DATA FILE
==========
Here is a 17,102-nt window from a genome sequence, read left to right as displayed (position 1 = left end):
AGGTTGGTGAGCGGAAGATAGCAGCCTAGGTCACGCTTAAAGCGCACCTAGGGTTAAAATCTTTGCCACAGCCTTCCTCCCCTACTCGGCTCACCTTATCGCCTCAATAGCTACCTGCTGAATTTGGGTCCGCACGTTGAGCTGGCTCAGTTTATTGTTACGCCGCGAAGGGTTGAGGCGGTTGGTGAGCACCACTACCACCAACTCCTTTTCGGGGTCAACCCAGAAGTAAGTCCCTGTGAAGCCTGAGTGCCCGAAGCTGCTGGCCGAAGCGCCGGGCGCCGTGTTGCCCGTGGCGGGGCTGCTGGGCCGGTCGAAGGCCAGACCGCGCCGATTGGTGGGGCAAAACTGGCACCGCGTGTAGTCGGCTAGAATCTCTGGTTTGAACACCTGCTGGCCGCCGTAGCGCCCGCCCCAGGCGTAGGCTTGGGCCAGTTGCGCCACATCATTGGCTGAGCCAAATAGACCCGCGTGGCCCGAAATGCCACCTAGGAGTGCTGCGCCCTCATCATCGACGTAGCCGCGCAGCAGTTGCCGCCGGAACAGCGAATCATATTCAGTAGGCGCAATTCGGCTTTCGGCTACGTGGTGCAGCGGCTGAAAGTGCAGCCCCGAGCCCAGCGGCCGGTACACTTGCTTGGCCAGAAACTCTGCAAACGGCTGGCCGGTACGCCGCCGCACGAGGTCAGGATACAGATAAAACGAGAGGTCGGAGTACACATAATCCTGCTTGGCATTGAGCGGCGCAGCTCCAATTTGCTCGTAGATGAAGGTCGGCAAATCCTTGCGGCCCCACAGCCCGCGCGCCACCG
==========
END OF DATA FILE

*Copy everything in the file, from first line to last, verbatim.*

Here is a 17,102-nt window from a genome sequence, read left to right as displayed (position 1 = left end):
AGGTTGGTGAGCGGAAGATAGCAGCCTAGGTCACGCTTAAAGCGCACCTAGGGTTAAAATCTTTGCCACAGCCTTCCTCCCCTACTCGGCTCACCTTATCGCCTCAATAGCTACCTGCTGAATTTGGGTCCGCACGTTGAGCTGGCTCAGTTTATTGTTACGCCGCGAAGGGTTGAGGCGGTTGGTGAGCACCACTACCACCAACTCCTTTTCGGGGTCAACCCAGAAGTAAGTCCCTGTGAAGCCTGAGTGCCCGAAGCTGCTGGCCGAAGCGCCGGGCGCCGTGTTGCCCGTGGCGGGGCTGCTGGGCCGGTCGAAGGCCAGACCGCGCCGATTGGTGGGGCAAAACTGGCACCGCGTGTAGTCGGCTAGAATCTCTGGTTTGAACACCTGCTGGCCGCCGTAGCGCCCGCCCCAGGCGTAGGCTTGGGCCAGTTGCGCCACATCATTGGCTGAGCCAAATAGACCCGCGTGGCCCGAAATGCCACCTAGGAGTGCTGCGCCCTCATCATCGACGTAGCCGCGCAGCAGTTGCCGCCGGAACAGCGAATCATATTCAGTAGGCGCAATTCGGCTTTCGGCTACGTGGTGCAGCGGCTGAAAGTGCAGCCCCGAGCCCAGCGGCCGGTACACTTGCTTGGCCAGAAACTCTGCAAACGGCTGGCCGGTACGCCGCCGCACGAGGTCAGGATACAGATAAAACGAGAGGTCGGAGTACACATAATCCTGCTTGGCATTGAGCGGCGCAGCTCCAATTTGCTCGTAGATGAAGGTCGGCAAATCCTTGCGGCCCCACAGCCCGCGCGCCACCG